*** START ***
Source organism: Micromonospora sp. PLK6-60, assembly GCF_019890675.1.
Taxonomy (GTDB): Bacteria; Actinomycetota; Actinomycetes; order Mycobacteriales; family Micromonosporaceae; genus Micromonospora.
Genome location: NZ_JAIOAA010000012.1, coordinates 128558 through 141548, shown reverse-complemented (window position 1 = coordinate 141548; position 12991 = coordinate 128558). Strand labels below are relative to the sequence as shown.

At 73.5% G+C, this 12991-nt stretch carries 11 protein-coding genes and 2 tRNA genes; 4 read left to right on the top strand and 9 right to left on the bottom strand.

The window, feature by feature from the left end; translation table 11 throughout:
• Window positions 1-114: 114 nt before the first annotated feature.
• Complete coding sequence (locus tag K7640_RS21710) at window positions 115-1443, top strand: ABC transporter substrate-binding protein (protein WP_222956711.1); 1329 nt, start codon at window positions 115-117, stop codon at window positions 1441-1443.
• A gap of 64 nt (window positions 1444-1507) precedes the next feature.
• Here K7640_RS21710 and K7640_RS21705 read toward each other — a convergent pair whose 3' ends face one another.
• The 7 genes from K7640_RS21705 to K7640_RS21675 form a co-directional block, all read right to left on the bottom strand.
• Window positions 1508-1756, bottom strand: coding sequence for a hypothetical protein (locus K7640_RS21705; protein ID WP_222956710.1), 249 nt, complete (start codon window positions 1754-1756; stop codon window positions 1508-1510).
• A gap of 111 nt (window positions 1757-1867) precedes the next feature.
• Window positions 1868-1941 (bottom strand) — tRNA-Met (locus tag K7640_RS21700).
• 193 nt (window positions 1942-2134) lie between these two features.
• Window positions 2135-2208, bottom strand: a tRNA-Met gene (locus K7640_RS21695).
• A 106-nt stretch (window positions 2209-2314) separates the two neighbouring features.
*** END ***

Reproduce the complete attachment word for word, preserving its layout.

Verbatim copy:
Source organism: Micromonospora sp. PLK6-60, assembly GCF_019890675.1.
Taxonomy (GTDB): Bacteria; Actinomycetota; Actinomycetes; order Mycobacteriales; family Micromonosporaceae; genus Micromonospora.
Genome location: NZ_JAIOAA010000012.1, coordinates 128558 through 141548, shown reverse-complemented (window position 1 = coordinate 141548; position 12991 = coordinate 128558). Strand labels below are relative to the sequence as shown.

At 73.5% G+C, this 12991-nt stretch carries 11 protein-coding genes and 2 tRNA genes; 4 read left to right on the top strand and 9 right to left on the bottom strand.

The window, feature by feature from the left end; translation table 11 throughout:
• Window positions 1-114: 114 nt before the first annotated feature.
• Complete coding sequence (locus tag K7640_RS21710) at window positions 115-1443, top strand: ABC transporter substrate-binding protein (protein WP_222956711.1); 1329 nt, start codon at window positions 115-117, stop codon at window positions 1441-1443.
• A gap of 64 nt (window positions 1444-1507) precedes the next feature.
• Here K7640_RS21710 and K7640_RS21705 read toward each other — a convergent pair whose 3' ends face one another.
• The 7 genes from K7640_RS21705 to K7640_RS21675 form a co-directional block, all read right to left on the bottom strand.
• Window positions 1508-1756, bottom strand: coding sequence for a hypothetical protein (locus K7640_RS21705; protein ID WP_222956710.1), 249 nt, complete (start codon window positions 1754-1756; stop codon window positions 1508-1510).
• A gap of 111 nt (window positions 1757-1867) precedes the next feature.
• Window positions 1868-1941 (bottom strand) — tRNA-Met (locus tag K7640_RS21700).
• 193 nt (window positions 1942-2134) lie between these two features.
• Window positions 2135-2208, bottom strand: a tRNA-Met gene (locus K7640_RS21695).
• A 106-nt stretch (window positions 2209-2314) separates the two neighbouring features.